How to BoxOf all sports, boxing is one of the most physically demanding. It requires a blend of power and quickness combined with excellent overall conditioning. Professional boxers are continually perfecting their craft as they move up in rankings to face tougher opponents. If you want to learn how to box, follow these guidelines.
Commit to a rigorous, comprehensive training regimen. Some boxing experts suggest that beginners train for 3 to 6 months before ever entering a ring. This allows fledgling fighters to reach peak physical condition and perfect basic techniques before suffering their first blow. Most physical-conditioning programs for boxers can be broken down into 3 categories: cardiovascular, core exercises and weight training.
Cardiovascular exercises: Fatigued fighters tend to drop their gloves and leave their heads exposed. They also can’t produce the energy to effectively counter punch in late rounds of a bout. That is why top professional fighters jog hundreds of miles of roadwork. Boxers need to not only have extreme endurance capabilities, but also summon short bursts of power at key moments in a bout. To meet these physical requirements, boxers will vary their roadwork programs. For example, boxers will vary the pace of their endurance-building runs to include brief, all-out sprints. This simulates the physical demands of fighting.
Core exercises: Boxers generate much of their power from the core of the body. By performing exercises that involve many muscle groups, a prizefighter can build a powerful core that forces all parts of the body to work cohesively. Some of the most effective exercises include chin-ups and pull-ups, crunches, squats and thrusts. Do 3 sets of each with 1-minute breaks in between exercises. Chin-ups and pull-ups should be done until you can’t do any more. Do 20 reps of the other exercises.
Weight training: Weightlifting helps new boxers build strength and punching power. The chest, shoulders and arms are of particular importance. Upper-chest exercises include the flat bench press and dumbbell flies. Shoulder muscles can be targeted with dumbbell military presses and lateral raises. Biceps curls and triceps kickbacks help build upper arm strength needed to increase punching power. The key in weight training for boxers is to develop explosiveness. This means doing 6 to 8 reps of each exercise with the heaviest weight you can handle. Do 3 sets of each and vary the exercises so your muscles don’t plateau. Alternate days between core and weight training.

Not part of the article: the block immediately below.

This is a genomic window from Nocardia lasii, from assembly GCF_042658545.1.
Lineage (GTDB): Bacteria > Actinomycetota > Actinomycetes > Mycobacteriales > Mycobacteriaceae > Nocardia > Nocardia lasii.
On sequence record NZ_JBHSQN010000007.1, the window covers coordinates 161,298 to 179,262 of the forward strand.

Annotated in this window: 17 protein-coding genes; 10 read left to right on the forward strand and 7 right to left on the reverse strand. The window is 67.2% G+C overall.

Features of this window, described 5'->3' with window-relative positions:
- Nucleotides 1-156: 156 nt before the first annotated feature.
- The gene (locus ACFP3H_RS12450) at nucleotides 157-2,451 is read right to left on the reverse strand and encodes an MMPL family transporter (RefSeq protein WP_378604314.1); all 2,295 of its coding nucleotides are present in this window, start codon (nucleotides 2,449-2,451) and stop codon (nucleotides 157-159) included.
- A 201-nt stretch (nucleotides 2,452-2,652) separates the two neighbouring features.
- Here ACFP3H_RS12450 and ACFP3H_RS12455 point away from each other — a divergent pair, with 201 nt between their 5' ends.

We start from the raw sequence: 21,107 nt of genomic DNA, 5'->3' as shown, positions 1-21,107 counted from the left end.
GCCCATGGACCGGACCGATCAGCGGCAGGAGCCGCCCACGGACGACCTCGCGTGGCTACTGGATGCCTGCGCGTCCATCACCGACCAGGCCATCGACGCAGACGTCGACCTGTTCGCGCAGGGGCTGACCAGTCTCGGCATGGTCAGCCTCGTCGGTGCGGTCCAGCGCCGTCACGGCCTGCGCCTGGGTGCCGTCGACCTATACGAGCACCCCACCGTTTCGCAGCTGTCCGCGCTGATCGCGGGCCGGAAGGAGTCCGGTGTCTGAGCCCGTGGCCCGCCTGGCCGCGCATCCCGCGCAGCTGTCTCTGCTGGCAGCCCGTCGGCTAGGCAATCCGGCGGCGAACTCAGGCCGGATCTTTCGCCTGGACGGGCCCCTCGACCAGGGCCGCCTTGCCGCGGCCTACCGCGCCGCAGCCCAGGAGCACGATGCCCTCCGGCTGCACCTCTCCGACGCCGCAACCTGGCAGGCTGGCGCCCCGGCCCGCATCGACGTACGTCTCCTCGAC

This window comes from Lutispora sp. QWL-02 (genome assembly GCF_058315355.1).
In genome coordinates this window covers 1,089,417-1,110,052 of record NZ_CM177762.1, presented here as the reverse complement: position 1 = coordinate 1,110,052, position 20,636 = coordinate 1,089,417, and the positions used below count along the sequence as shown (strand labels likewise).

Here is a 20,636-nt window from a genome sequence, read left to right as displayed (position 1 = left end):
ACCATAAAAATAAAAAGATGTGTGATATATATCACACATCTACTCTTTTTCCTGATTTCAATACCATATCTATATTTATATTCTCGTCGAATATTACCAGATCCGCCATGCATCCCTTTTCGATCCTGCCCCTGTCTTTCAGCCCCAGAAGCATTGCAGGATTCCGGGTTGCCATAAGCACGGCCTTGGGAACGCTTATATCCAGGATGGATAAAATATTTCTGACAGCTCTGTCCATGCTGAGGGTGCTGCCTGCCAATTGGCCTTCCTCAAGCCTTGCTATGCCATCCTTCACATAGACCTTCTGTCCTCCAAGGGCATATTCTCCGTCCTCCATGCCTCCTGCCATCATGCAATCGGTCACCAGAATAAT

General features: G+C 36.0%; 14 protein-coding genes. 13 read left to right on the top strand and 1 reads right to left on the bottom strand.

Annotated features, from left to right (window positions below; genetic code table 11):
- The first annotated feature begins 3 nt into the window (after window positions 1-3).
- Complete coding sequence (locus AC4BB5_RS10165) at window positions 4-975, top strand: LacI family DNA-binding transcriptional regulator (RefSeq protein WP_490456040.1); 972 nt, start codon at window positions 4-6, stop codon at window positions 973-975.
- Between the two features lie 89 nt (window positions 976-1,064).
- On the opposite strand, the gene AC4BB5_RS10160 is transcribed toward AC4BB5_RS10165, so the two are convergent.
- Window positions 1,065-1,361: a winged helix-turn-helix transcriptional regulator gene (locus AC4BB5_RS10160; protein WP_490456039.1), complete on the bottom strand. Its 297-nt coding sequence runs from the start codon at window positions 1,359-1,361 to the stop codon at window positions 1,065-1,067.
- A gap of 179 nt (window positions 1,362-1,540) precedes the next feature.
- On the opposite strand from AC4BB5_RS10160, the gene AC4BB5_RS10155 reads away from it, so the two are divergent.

Learn boxing fundamentals.
Stance: A strong, comfortable stance will enable you unleash powerful punches and swiftly evade blows from your opponent. If you’re a right-handed fighter, the proper stance is to have your left foot in front of you, at a 45-degree angle from your opponent. Your left heel should line up with your right toe. Most of your weight should be on your back foot. Keep your elbows in and your hands up, with your left under your cheek and your right under your chin. Keep your chin down at all times.
Footwork: Keep on your toes and keep moving. Never provide a stationary target. If you’re facing a right-handed rival, move to your right. If you’re facing a lefty, move to your left. This keeps a greater distance between you and your opponent’s strong hand. Never cross-step. This can put you in an unbalanced, indefensible position.